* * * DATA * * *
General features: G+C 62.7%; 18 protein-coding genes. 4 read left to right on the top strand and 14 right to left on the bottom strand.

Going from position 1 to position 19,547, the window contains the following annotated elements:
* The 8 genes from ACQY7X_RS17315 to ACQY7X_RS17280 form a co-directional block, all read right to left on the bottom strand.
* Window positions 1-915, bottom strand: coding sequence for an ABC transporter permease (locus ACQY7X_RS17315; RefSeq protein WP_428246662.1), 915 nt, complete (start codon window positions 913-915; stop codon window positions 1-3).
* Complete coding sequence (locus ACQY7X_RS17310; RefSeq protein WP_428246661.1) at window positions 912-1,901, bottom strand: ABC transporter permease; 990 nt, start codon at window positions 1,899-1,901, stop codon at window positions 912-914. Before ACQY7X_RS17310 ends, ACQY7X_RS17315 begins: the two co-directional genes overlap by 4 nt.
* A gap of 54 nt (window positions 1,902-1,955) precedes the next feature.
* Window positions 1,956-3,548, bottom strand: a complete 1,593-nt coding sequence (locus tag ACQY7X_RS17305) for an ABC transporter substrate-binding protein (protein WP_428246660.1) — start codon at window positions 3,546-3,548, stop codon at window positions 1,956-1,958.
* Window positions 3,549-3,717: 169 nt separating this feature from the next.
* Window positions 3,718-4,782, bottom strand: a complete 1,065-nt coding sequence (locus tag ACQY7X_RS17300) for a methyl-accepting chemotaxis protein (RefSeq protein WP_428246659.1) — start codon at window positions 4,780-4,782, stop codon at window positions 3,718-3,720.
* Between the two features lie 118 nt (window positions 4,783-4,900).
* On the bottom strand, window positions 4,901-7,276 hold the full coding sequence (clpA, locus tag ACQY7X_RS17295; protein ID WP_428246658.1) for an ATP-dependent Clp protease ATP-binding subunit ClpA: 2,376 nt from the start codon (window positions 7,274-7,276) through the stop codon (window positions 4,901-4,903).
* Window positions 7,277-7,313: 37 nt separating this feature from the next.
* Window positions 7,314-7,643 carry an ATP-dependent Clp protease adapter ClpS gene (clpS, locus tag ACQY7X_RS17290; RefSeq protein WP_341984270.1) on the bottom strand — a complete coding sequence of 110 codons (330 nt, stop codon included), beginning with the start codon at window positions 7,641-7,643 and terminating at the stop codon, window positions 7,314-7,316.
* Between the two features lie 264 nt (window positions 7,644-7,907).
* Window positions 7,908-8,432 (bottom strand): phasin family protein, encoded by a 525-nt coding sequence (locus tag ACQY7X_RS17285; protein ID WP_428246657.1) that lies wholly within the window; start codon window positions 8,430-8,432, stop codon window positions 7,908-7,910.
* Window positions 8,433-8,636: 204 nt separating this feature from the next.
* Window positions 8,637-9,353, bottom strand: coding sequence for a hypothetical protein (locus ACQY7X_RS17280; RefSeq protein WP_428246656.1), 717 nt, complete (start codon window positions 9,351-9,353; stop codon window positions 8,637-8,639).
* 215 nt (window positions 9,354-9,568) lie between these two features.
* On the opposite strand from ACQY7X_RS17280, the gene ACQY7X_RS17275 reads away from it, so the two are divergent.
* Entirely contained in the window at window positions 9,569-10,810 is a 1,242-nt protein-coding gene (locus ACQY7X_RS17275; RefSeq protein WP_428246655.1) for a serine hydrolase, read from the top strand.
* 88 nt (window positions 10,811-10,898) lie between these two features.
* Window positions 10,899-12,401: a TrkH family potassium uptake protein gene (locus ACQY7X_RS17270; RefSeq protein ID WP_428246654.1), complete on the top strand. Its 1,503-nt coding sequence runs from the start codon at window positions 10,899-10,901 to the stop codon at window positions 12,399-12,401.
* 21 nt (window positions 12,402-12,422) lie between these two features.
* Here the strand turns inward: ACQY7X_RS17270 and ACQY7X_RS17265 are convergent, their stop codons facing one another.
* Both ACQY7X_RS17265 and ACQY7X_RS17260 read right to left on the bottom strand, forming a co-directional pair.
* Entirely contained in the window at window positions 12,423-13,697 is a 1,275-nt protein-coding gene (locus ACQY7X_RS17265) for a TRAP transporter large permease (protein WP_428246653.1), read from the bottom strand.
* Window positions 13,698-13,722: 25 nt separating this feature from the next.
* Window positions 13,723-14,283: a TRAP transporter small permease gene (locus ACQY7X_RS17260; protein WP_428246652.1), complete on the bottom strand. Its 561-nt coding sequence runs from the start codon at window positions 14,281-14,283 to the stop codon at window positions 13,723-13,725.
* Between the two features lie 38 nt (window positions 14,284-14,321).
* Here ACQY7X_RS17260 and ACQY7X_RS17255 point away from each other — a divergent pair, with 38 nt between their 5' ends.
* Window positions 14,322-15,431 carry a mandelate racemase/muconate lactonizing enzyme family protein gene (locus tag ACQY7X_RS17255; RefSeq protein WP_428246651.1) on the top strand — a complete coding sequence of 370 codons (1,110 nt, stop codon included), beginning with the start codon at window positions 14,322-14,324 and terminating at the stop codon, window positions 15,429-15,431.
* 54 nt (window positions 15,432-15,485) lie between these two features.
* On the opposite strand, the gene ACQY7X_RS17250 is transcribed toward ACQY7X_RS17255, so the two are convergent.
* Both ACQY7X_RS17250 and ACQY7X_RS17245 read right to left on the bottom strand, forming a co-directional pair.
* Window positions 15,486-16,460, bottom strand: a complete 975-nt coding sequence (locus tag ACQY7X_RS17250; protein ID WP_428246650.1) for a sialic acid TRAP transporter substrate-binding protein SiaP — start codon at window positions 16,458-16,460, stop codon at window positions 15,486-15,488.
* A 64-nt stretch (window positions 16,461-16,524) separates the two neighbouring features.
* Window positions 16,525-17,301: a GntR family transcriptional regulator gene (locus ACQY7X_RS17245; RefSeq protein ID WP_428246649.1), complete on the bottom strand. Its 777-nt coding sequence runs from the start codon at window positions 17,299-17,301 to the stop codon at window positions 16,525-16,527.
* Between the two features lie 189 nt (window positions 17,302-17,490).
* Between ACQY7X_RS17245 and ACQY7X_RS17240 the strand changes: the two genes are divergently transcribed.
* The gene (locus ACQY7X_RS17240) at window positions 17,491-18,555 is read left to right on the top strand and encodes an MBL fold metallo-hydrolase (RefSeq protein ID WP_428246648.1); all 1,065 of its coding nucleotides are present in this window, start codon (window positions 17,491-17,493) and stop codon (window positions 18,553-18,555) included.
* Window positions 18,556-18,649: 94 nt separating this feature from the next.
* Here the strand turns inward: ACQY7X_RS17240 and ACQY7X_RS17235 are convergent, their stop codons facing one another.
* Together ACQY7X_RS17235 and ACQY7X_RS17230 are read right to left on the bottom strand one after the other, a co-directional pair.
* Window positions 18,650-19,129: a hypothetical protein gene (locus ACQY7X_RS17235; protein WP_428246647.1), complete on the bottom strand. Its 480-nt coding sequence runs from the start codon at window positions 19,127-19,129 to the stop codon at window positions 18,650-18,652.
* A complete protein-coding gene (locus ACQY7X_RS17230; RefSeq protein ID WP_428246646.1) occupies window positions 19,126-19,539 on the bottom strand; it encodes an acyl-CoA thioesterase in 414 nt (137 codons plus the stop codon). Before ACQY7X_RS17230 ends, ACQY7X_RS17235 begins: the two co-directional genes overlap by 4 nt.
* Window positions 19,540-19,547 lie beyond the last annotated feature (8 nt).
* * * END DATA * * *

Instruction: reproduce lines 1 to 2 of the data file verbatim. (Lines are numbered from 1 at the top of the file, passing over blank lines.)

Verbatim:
General features: G+C 62.7%; 18 protein-coding genes. 4 read left to right on the top strand and 14 right to left on the bottom strand.

Going from position 1 to position 19,547, the window contains the following annotated elements: